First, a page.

the version attached to the WHIZARD distribution does not contain
any Higgs self couplings.
It should be stressed that the current CompHEP and MadGraph
versions are much more powerful than the versions included within the
WHIZARD distribution and are full-fledged event generators by
Running the configure script
will check the availability of programs and utilities and generate the
Makefiles appropriate for the host system. At the end of the
configuration, a summary of the available/enabled and
unavailable/disabled features is printed.
configure can be re-run. This is useful if you
change environment variables or configure options (see below). If you
would like to make the changes active and you have already made or run
the WHIZARD executable, it may be necessary to do a make
clean before you redo make prg or similar.
If you only wish to re-generate the Makefiles without changing
anything else, you can run
You may also use the command
in order to remove everything including the files
whizard.in and thus restore the original status of the
3.3.1 Configure options
According to the standard, the available options to
can be viewed by typing
However, although this prints a long list of standard options, none of
them are relevant except for the ones which enable or disable
parts of the WHIZARD package. If you wish to disable a module,
where MODULE is the tag of one of the modules in the list
below. There can be multiple disable options in the command line.
Conversely, the command
will configure WHIZARD with module MODULE enabled.
Here is the list of modules that can be switched on or off in this
|Module||Tag||Purpose||Enabled by default|
|Parton structure functions||yes|
|Parton structure functions||yes|
|Fragmentation and hadronization||yes|
|Binary event files for further processing||yes|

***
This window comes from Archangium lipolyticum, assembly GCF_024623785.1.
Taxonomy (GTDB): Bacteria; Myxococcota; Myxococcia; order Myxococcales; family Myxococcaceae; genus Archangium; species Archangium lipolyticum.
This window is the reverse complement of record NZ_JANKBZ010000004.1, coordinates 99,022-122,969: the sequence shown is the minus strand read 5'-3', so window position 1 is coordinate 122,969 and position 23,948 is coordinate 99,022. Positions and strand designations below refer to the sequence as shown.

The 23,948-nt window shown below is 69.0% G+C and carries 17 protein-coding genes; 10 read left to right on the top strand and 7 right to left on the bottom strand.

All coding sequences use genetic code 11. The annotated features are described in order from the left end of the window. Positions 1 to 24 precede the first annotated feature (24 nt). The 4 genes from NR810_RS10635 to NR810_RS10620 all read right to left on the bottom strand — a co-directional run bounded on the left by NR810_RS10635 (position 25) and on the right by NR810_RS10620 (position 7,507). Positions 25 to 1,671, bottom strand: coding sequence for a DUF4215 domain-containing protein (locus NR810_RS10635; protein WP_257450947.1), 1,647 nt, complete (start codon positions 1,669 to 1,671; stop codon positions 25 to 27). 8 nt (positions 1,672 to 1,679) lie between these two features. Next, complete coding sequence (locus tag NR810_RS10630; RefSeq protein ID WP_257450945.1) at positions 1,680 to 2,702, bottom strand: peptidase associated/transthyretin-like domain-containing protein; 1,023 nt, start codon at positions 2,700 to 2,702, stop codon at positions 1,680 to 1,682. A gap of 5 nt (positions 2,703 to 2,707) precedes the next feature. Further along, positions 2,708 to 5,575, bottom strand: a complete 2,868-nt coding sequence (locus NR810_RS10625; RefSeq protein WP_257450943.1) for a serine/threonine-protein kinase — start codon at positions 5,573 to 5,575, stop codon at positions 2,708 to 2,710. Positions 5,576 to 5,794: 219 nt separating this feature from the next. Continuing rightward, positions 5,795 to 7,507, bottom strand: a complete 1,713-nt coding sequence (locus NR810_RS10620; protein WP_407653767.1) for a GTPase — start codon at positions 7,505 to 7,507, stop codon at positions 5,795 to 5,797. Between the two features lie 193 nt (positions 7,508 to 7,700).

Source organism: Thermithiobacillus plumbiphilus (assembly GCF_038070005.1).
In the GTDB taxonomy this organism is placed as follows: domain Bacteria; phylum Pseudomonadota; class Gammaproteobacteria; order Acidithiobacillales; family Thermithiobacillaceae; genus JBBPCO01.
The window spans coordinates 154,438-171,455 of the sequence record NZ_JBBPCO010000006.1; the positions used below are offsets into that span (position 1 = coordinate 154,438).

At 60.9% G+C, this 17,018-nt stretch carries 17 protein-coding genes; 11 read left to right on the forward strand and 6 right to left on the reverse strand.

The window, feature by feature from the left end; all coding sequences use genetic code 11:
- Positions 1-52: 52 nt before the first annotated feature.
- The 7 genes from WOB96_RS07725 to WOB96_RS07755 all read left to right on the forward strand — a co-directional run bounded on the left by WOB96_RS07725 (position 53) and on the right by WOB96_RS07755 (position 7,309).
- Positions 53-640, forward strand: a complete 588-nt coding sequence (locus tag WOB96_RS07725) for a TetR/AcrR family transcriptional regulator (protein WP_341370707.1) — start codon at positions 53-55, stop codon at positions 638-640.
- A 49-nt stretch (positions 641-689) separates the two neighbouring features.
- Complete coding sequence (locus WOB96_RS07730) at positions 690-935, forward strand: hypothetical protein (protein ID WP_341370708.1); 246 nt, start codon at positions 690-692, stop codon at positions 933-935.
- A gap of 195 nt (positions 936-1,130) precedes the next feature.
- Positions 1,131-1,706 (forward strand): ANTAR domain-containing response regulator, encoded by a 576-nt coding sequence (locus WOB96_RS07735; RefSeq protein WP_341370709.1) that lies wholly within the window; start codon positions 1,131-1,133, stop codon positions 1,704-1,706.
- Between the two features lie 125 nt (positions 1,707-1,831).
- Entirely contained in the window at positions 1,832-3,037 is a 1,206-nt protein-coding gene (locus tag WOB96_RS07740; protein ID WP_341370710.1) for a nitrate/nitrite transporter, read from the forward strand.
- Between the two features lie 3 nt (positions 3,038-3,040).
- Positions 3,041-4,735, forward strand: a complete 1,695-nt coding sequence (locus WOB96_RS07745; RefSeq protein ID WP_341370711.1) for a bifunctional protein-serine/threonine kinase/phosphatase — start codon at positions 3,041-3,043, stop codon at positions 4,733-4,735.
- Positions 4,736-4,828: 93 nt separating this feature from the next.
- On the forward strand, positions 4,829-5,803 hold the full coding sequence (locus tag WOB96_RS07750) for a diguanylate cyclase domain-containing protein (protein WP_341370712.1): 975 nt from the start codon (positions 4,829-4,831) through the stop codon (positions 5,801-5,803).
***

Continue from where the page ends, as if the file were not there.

There are a few more configure options that might be relevant, but are
not sub-packages to be disabled or enabled. The most interesting
option for the user,
--enable-quadruple allows to use quadruple
precision, if the compiler supports this (like e.g. the standard
gfortram). As a default it is switched off. Note that in some
earlier WHIZARD versions this was set by means of an environment
flag (cf. next subsection), but has been changed into a configure
option lately. The option
--enable-fc-profiling is only
intended for profiling monitoring for developpers, while the option
--enable-fc-impure would trigger a compilation of the O’Mega
libraries with non-pure and non-elemental functions. This allows to
use print statements in the matrix elements for debugging.
3.3.2 Configure environment
The following environment variables are recognized by
configure. They need to be set only if configure
cannot find a program or library, or if a choice different from the
default one is desired. Path and program names should be specified
absolute, not relative to the working directory.
- GNU Make.
- The Fortran 90/95 compiler. (The aliases
F95,F90 also work.)
- Flags to be passed to the Fortran 90/95
compiler. (The aliases F95FLAGS, F90FLAGS also
- The Fortran 77 compiler. This is needed
for correctly linking precompiled Fortran 77 libraries (see below).
It is highly recommended to use whenever possible the same compiler
for the Fortran 95 and Fortran 77 code.
- Flags to be passed to the Fortran 77 compiler.
- The PERL executable.
- Libraries to pass to the linker, e.g.
- To link additional libraries before the default ones.
- To link additional libraries after the default ones.
- linker flags, e.g.
-L<lib dir> if you have
libraries in a nonstandard directory
- Directory where temporary files are stored. By default,
/tmp is used.
- The directory where the LHAPDF library resides.
We strongly advice to compile LHAPDF with the same Fortran 90/95